Insurance Exchanges Losing Low-Cost Plans With Departure of Big Brands

Consumers without subsidies should shop on and off health insurance exchanges for best rates


September 5, 2013 —As the health insurance industry prepares to sell plans through federal and state online marketplaces (a.k.a. exchanges) next month, many leading carriers have either decided not to offer plans on these government exchanges or to limit their participation. New HealthPocket research, analyzing the health insurance markets of 10 states, found that insurers not participating in exchanges currently have, on average, 23 percent lower premium rates than the rest of their competition. This trend was true for nine of the 10 states examined, raising questions about the level of competition within exchanges and potentially higher cost of the health plans “on exchange” in these states.


The report reviewed premium prices for a 35-year-old male in 1,621 health plans across the 10 states and was based on current 2013 data versus the plans sold in 2014 that will be restructured to comply with the Affordable Care Act (popularly known as “Obamacare.”) If a consumer is eligible for asubsidy under the exchanges, the difference in premium costs may ultimately be mitigated or even overcompensated for depending on the size of the subsidy. Yet if the report findings hold true in 2014, consumers who will not receive a subsidy must look at health plans available both on and “off exchange” to make sure they get the best pricing.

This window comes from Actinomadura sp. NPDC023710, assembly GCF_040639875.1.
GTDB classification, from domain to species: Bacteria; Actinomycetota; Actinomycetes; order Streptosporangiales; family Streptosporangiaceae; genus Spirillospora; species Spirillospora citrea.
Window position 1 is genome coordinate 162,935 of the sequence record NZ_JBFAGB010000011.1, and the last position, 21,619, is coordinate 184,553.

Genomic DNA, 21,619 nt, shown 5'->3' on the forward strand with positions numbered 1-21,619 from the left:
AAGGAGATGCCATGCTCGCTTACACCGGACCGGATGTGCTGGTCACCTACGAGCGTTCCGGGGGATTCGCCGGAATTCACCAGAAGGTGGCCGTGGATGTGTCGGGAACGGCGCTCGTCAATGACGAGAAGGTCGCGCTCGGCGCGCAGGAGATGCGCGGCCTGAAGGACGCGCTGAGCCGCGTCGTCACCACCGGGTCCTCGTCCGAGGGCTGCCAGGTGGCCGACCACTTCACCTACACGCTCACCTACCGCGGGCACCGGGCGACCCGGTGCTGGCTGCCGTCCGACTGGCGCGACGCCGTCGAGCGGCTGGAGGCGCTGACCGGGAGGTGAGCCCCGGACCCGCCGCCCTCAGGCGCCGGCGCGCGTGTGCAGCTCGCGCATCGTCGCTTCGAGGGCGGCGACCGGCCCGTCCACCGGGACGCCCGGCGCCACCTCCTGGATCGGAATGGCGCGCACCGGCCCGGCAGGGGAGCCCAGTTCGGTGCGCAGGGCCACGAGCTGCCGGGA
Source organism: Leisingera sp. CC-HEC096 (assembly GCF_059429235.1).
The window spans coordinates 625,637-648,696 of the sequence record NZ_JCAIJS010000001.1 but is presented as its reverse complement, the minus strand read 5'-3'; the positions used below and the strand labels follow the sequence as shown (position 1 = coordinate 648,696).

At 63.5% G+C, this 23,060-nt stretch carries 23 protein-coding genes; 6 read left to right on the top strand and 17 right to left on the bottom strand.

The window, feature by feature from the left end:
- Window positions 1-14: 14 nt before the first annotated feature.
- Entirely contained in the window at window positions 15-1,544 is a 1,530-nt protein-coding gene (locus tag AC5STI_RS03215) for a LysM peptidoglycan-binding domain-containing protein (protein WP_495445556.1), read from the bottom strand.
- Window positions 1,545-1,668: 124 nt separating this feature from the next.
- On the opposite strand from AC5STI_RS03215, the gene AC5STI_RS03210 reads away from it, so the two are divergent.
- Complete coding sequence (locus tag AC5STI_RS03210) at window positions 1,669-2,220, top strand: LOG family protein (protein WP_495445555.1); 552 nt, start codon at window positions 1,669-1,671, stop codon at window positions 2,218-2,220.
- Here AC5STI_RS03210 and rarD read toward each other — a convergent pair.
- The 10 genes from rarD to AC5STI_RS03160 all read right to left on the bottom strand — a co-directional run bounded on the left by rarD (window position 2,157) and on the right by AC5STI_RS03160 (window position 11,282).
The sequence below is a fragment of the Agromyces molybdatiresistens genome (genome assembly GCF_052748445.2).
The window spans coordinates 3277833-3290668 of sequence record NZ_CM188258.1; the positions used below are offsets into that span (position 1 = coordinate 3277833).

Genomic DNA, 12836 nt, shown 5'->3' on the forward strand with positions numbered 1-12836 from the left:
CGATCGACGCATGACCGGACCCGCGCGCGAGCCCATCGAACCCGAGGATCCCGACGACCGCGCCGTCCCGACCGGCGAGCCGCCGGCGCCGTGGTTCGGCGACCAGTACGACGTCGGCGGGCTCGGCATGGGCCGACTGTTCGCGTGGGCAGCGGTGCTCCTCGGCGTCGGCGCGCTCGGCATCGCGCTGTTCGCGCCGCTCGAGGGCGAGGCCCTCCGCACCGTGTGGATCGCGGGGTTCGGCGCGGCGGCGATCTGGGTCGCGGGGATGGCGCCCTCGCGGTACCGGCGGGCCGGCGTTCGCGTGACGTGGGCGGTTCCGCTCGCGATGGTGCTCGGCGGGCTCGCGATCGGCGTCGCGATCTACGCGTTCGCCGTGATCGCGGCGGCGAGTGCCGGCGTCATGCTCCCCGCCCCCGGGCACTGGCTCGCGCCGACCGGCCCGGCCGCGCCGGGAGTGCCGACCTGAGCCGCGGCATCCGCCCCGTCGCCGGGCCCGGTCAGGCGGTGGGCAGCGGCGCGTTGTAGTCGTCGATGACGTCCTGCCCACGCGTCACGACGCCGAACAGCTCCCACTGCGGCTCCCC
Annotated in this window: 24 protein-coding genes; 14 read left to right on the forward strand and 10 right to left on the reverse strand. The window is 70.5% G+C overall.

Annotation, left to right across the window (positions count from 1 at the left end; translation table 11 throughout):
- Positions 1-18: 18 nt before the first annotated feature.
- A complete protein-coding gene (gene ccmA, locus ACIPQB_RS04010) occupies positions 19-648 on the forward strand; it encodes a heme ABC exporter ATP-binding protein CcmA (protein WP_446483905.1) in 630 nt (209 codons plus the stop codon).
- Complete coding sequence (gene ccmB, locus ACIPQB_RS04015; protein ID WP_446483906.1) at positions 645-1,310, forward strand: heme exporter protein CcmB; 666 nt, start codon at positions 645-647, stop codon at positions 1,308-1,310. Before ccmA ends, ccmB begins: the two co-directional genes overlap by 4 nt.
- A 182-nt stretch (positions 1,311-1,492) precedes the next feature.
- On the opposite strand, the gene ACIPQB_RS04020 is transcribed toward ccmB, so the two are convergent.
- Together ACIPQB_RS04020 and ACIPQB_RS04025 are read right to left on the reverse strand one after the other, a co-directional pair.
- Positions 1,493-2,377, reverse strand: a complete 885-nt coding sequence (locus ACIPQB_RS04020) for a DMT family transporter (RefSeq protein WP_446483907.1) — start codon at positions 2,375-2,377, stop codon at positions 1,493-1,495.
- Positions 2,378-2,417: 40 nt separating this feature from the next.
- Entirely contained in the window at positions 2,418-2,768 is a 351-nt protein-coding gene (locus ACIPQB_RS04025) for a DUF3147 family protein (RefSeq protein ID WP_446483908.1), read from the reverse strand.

Some of the best-known health insurance brands are absent from one or more state exchanges.  The carriers include: 


·         United Healthcare (Ranked #1 by NAIC for market share)

·         Humana (Ranking #4)

·         Aetna (Ranking #5)

·         Cigna (Ranking #8)

·         Coventry (Ranking #9) (now owned by Aetna)


Most of these carriers will, however, continue to participate in state markets by offering “off exchange” products to those not seeking government subsidies.


“The individual health insurance market will change dramatically in 2014,” said Kev Coleman, head of Research at HealthPocket. “Our research shows that the exchanges will be losing some health plans that had been offering among the lowest premiums in their markets. Consumers will need to do some additional digging to make sure they evaluate all their insurance options because those highly competitive choices may only show up outside an exchange in some states.”


The analysis looked at 2013 insurance pricing and publicly reported information about insurers departing from specific states. California, Colorado, Connecticut, Georgia, Maryland, North Carolina, Oregon, South Carolina, South Dakota and Washington were included in the study. 

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